As Mitt Romney has emerged as the presumptive GOP presidential nominee, Republicans in Congress are increasingly taking their cues from him -- even if it causes heartburn and grumbling among conservatives unhappy about having to beat a tactical retreat.
That dynamic was on full display last week as House Speaker John Boehner, R-Ohio, moved to defuse a student loan grenade President Barack Obama threw at them. And Senate GOP leader Mitch McConnell of Kentucky sidestepped attempts by Democrats to tag Republicans as soft on violence against women.
It's a defensive game for Republicans, who are determined to avoid the kinds of stumbles they endured last year when they lost the political battle over renewing Obama's payroll tax cut.
"Some folks in an election year would say you need to take tough issues off the table," said Rep. Rob Woodall, R-Ga. "Other folks in an election year say you need to bring your best solutions to the toughest issues, and I'm in that latter camp."
Student loan interest rates was a back-burner issue until the White House lit it up barely a week ago and put it at the top of its agenda with a two-day Obama campaign swing to three university campuses in North Carolina, Iowa and Colorado, all early tossup states in the November election.
Interest rates are scheduled to double from 3.4 percent to 6.8 percent on July 1 due to a quirk in a law Democrats muscled through Congress five years ago.
Romney on Monday endorsed the $6 billion move to forestall the interest rate increase, even before Obama set foot on the University of North Carolina campus in Chapel Hill. Boehner quickly slated a vote -- tapping unspent money from Obama's unpopular health care law to pay for it -- and by Friday, the issue was mostly deflated.
The vote, however, put Republicans crosswise with the Club For Growth, which urged lawmakers to oppose the legislation. The group sometimes uses its fundraising muscle to back primary challengers to GOP incumbents.
In a remarkable performance on Thursday, Boehner accused Obama of manufacturing the issue.
"The president keeps attempting to invent these fake fights because he doesn't have a record of success or a positive agenda for our country," the speaker said. "It is as simple as this: The emperor has no clothes."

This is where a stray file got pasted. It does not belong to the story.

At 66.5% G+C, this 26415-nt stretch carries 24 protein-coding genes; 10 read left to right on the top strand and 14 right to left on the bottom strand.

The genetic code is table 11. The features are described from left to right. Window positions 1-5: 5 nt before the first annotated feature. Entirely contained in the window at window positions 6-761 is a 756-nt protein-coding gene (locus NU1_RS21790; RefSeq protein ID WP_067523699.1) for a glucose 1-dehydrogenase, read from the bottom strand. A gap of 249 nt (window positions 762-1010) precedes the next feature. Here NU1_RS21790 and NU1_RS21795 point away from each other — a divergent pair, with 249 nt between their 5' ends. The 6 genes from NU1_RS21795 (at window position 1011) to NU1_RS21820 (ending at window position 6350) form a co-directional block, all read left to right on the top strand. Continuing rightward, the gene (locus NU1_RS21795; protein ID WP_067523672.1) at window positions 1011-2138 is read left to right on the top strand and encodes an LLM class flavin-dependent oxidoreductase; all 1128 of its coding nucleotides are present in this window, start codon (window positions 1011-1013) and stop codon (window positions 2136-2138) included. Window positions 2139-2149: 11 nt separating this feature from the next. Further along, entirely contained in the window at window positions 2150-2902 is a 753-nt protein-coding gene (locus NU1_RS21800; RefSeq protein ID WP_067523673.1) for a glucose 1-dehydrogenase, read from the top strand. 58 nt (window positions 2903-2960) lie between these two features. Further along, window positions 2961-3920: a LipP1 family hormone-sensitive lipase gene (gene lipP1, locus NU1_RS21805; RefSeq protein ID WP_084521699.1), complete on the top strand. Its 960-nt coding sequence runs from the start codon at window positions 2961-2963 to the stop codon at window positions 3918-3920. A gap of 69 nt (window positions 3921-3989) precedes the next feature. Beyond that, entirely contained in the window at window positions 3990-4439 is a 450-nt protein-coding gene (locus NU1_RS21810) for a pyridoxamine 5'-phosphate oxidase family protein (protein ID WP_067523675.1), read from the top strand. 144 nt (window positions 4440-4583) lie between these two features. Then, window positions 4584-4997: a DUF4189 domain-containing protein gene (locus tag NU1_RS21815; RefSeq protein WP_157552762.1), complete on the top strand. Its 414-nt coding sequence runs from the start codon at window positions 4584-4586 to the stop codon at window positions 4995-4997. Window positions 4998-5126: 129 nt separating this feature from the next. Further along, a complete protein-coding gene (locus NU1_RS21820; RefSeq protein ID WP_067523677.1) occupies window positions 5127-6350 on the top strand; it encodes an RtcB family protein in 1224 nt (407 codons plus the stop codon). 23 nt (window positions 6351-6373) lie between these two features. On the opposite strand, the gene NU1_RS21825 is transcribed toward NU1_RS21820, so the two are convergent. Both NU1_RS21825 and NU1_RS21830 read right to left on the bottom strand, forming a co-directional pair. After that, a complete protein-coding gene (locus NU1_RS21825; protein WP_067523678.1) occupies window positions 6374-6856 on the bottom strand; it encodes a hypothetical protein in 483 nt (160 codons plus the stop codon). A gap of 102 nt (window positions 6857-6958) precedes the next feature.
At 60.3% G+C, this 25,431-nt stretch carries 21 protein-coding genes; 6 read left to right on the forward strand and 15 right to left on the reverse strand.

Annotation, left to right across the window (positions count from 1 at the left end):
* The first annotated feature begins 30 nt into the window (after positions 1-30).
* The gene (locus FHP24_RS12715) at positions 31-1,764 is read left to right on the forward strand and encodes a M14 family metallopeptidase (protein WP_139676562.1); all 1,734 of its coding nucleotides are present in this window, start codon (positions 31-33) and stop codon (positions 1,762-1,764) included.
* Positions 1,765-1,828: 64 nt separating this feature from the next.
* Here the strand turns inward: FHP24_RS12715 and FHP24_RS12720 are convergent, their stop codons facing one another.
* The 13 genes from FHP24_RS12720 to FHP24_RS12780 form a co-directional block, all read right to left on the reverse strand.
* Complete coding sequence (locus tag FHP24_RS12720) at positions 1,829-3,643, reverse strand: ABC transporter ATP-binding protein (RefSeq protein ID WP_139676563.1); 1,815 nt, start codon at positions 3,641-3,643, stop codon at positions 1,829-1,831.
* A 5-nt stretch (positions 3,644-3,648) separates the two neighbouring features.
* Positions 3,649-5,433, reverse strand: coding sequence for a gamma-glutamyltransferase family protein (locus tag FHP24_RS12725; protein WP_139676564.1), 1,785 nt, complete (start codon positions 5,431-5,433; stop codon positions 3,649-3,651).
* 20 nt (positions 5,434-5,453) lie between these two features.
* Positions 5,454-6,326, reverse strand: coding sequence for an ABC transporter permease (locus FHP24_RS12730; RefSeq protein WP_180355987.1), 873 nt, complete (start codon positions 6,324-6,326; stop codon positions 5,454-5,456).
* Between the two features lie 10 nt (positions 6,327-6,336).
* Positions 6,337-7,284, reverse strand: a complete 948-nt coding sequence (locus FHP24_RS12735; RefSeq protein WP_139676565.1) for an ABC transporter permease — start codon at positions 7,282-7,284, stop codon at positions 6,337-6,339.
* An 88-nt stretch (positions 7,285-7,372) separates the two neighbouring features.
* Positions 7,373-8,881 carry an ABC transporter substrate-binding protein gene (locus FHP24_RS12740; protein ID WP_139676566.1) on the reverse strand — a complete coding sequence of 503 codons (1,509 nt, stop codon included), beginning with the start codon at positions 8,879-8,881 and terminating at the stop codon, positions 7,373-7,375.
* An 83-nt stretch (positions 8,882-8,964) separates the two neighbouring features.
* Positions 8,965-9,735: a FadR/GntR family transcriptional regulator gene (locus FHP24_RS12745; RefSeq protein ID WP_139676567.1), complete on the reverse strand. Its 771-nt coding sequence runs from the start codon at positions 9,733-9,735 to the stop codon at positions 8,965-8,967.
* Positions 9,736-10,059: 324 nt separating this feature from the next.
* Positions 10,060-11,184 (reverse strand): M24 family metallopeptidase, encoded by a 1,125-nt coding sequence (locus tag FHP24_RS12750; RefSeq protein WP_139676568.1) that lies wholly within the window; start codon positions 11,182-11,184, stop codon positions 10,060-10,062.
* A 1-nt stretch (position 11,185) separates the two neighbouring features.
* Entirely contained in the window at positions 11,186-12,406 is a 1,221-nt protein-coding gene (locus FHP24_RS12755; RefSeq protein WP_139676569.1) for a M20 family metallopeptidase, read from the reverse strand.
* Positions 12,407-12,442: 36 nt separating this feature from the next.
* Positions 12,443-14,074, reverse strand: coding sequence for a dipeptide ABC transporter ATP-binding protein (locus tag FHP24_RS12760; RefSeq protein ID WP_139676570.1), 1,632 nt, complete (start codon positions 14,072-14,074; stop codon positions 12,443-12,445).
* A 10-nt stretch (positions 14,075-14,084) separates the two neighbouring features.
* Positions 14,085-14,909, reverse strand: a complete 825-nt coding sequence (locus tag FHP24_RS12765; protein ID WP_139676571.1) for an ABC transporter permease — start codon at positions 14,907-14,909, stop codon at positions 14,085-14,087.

In fact, Republicans had invited the battle by failing to address the issue before Obama raised it. Their budget blueprint last month assumed the interest rate subsidy would expire. And while the GOP chairman of the House Education Committee was working on a longer-term plan, Boehner stepped in forcefully to take the issue off the campaign table.
"I think they're doing a good job of seeing when pitches are coming at their head," said GOP strategist John Feehery of Quinn GillespieAssociates.
However, Feehery added, "You can't just be on defense all the time. You've got to be on offense, too. The Republicans are better off when they're trying to pin Obama down on things as opposed to when they're trying to avoid haymakers from Obama."
Opportunities to go on offense are limited since Republicans control only the House.
Holding both the White House and a Senate majority, Democrats have more opportunity to set the political agenda. The Violence Against Women Act had been renewed twice without opposition in the Senate, but Democrats this year opted to make it a broader battle for women's votes.
With a handful of GOP co-sponsors, they added new language making gay people and battered illegal immigrants eligible for the menu of programs funded by the anti-violence law, sparking opposition from many GOP conservatives.
"They specifically put things in there in an attempt to get us to vote `no,"' said McConnell spokesman Don Stewart.
Even as Democrats threatened to force an up-or-down vote on their preferred version -- a step that could have put numerous Republicans on the wrong side of the issue -- McConnell promised a speedy debate and won a key demand to have votes on two GOP alternatives, defusing the battle, at least for now.
So what's next?
Obama and Democrats like Sen. Chuck Schumer of New York have more up their sleeve, including a pay equity bill opposed by Republican allies like the U.S. Chamber of Commerce.
Later, there could be potential Senate votes on extending expiring middle-class tax cuts. And if the Supreme Court strikes down Obama's health care law, Democrats would be poised to force votes on popular elements of the measure, including allowing children up to 26 years old to remain on their parents' health insurance.